Johnson v. Township of Bensalem

Decision Date12 April 1985
Docket NumberCiv. A. No. 83-449.
Citation609 F. Supp. 1340
CourtU.S. District Court — Eastern District of Pennsylvania

Alan M. Lerner, Cohen, Shapiro, Polisher, Shiekman & Cohen, Philadelphia, Pa., for plaintiff.

Joseph Goldberg, Margolis, Edelstein, Scherlis, Sarowitz & Kramer, Philadelphia, Pa., for defendant.


LOUIS H. POLLAK, District Judge.

This action arises out of the premature retirement of Sergeant William L. Johnson from the Bensalem Township Police Department. Sergeant Johnson retired on January 31, 1981, at the age of fifty-four, pursuant to his employer's mandatory retirement policy. On May 11, 1981, Sergeant Johnson died. On January 27, 1983, Sergeant Johnson's widow brought this action, seeking damages for wrongful discharge and violation of the Age Discrimination in Employment Act ("ADEA"), 29 U.S.C. §§ 621-634.

On May 23, 1984, I ruled on the parties' cross-motions for summary judgment. I found, inter alia, that (1) defendant is liable under the ADEA for all properly provable damages arising out of Sergeant Johnson's premature retirement, Memorandum/Order at ¶ 1 (May 23, 1984); (2) defendant is also liable for liquidated damages for willfully violating the statute, id. at ¶ 5; and (3) defendant may deduct from plaintiff's damages "any payment made to Mr. Johnson upon his retirement which he would not have received during his employment or at his death had he remained employed until his death." Id. at ¶ 4. With regard to the damages set-off issue, I specifically found that "payments made to Mr. Johnson on his retirement for accrued sick leave in the amount of $8602.01" were to be deducted from plaintiff's damages. Id.

Plaintiff has moved to reconsider my ruling that defendant may deduct Sergeant Johnson's accrued sick leave from plaintiff's damages. In addition, plaintiff has moved to compel officers and employees of the township to answer questions concerning sick pay benefits. Both motions are opposed.


In granting defendant's motion for summary judgment on the question whether defendant should receive a set-off for accrued sick leave, I necessarily found as a matter of law that plaintiff would not have received such benefits had her husband remained an employee of the township until his death. This finding was based on the language contained in the applicable collective bargaining agreement, the relevant portion of which reads:

Upon retirement, but only in the event the employee has worked twenty-five (25) years of full-time service with the DEPARTMENT and has attained the age of fifty (50) years minimum, the retiring member of the DEPARTMENT shall receive pay at his then current daily rate for all accumulated and unused sick leave credited to him on the date of retirement, not to exceed one hundred (100) days.

Agreement, Article IV, ¶ B (attached as Exhibit S to Defendant's Motion for Summary Judgment). In addition to the contract, I had before me the affidavit of Natalie Strange, Bensalem Township Manager. Ms. Strange states in her affidavit that Sergeant Johnson's estate would not have received any accrued sick pay benefits had Sergeant Johnson died while still an employee of the township. Strange Affidavit (Feb. 14, 1984).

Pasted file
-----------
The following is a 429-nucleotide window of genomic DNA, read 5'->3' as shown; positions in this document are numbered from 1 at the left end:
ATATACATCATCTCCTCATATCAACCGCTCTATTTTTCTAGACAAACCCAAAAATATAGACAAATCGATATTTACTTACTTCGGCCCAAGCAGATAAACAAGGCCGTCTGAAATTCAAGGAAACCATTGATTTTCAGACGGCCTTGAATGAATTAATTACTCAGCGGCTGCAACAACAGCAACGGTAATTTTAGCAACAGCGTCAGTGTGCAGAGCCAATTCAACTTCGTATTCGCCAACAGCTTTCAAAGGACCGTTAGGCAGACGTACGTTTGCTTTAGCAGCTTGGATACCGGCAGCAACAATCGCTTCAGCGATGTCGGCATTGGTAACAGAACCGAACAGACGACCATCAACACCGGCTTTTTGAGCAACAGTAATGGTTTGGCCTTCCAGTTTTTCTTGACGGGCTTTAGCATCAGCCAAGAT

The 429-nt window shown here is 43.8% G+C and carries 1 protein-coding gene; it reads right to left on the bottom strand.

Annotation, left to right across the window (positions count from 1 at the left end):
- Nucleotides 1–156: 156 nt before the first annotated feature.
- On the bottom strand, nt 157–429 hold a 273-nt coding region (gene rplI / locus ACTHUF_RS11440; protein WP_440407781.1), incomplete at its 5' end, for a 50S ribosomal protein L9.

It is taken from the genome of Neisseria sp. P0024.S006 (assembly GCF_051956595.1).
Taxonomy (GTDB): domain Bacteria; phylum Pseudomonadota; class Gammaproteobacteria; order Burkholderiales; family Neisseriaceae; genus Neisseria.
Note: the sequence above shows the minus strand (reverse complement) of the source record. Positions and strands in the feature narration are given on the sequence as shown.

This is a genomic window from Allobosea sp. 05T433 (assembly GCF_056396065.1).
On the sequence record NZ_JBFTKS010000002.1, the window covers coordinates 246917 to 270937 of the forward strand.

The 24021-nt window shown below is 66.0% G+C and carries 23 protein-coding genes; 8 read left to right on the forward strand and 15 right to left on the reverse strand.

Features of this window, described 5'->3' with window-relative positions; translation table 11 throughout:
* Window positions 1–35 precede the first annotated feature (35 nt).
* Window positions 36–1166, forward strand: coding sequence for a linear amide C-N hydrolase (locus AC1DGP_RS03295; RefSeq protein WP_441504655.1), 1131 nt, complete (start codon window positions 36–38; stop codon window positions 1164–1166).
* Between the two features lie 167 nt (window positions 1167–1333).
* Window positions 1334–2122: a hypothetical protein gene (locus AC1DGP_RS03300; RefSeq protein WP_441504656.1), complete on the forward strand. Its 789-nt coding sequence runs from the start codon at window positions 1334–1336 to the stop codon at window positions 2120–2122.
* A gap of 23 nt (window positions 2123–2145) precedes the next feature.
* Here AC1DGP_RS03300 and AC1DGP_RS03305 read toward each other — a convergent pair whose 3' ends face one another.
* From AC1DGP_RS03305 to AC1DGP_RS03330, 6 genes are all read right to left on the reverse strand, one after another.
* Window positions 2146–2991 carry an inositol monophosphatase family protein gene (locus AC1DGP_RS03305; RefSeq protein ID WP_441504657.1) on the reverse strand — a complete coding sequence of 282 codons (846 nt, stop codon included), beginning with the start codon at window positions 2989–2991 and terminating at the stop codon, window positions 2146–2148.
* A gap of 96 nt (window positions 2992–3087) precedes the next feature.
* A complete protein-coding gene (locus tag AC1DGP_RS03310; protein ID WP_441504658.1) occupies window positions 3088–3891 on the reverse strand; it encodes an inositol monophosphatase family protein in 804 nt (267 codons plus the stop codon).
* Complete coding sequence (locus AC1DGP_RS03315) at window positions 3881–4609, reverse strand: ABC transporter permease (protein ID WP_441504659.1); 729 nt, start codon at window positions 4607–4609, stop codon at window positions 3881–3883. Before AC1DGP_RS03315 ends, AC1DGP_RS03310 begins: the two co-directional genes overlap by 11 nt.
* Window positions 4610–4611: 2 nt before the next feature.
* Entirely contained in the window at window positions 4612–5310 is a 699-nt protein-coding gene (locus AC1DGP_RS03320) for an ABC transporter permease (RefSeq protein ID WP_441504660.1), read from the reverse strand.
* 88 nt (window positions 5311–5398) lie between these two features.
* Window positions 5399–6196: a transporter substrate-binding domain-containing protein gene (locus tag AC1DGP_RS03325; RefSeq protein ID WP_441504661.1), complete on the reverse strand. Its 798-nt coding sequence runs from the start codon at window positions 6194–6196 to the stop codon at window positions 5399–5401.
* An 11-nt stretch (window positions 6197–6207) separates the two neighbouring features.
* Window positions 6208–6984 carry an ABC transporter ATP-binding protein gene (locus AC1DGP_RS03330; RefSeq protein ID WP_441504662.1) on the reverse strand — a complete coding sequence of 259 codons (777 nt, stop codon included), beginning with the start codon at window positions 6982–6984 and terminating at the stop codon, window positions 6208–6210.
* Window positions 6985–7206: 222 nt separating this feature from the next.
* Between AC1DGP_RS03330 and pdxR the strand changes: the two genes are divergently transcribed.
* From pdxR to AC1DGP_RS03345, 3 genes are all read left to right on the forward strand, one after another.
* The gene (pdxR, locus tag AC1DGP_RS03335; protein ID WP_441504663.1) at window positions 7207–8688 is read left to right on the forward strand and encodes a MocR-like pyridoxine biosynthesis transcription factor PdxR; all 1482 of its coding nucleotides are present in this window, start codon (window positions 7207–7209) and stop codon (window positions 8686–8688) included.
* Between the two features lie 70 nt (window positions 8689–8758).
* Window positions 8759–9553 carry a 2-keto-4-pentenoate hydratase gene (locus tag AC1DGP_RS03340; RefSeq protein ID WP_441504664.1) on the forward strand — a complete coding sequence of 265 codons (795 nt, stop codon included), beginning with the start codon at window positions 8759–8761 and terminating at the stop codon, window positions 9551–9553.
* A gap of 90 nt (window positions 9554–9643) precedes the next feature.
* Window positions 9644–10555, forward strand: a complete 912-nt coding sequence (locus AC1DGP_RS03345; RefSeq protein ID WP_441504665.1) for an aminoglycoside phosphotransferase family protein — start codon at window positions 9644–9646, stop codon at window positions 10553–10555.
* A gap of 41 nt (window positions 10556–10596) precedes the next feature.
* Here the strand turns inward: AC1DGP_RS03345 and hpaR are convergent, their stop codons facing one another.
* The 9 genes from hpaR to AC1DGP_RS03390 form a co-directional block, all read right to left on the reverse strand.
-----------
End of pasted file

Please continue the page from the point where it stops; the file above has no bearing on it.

Plaintiff argues that this conclusion was error, and submits the affidavit of Detective Kenneth Hopkins, who signed the collective bargaining agreement on behalf of the township's police officers. Mr. Hopkins' affidavit states that "the estate of a Bensalem Township Police Officer who dies while employed is entitled to receive pay for the deceased officer's accumulated and unused sick leave credited to him on the date of his death." Hopkins Affidavit (Oct. 10, 1984).

At the outset, there is a good deal of confusion in the briefs as to the standard I must apply to plaintiff's motion to reconsider. Plaintiff assumes her motion falls within Rule 60(b), the relevant portion of which provides:

On motion and upon such terms as are just, the court may relieve a party or his legal representative from a final judgment, order, or proceeding for the following reasons: (1) mistake, inadvertence, surprise, or excusable neglect; (2) newly discovered evidence which by due diligence could not have been discovered in time to move for a new trial under Rule 59(b); ...

Fed.R.Civ.P. 60(b). As the text of the Rule makes clear, however, the Rule applies only to challenges of final judgments. Laffey v. Northwest Airlines, Inc., 642 F.2d 578, 583-84 (D.C.Cir.1980); Campos v. Puerto Rico Sun Oil Co., 536 F.2d 970, 972 n. 6 (1st Cir.1976); 7 J. Moore & J. Lucas, Moore's Federal Practice ¶ 60.20, at 60-170 to 60-172 (2d ed. 1983). Interlocutory orders, such as the one at issue here, "are left within the plenary power of the court that rendered them to afford such relief from them as justice requires." 7 J. Moore & J. Lucas, Moore's Federal Practice ¶ 60.20, at 60-170 (2d ed. 1983). Accord Campos v. Puerto Rico Sun Oil Co., supra; Bon Air Hotel, Inc. v. Time, Inc., 426 F.2d 858, 862 (5th Cir.1970). See also John Simmons Co. v. Grier Bros., 258 U.S. 82, 90-91, 42 S.Ct. 196, 199-200, 66 L.Ed. 475 (1922) ("if an interlocutory decree be involved, a rehearing may be sought at any time before final decree, provided due diligence be employed and a revision be otherwise consonant with equity"); Moore & Rogers, Federal Relief from Civil Judgments, 55 Yale L.J. 623, 641-42 (1946) (discussing Simmons). Thus, the stringent requirements of Rule 60(b) do not apply in this case.1

I therefore proceed to consider whether revision of my May 22, 1984 Order is warranted on the record before me. Plaintiff appears to argue that the affidavits of Mr. Hopkins and Ms. Strange create a standoff: representatives of labor and management have directly contradicted each other with regard to the interpretation of the relevant...

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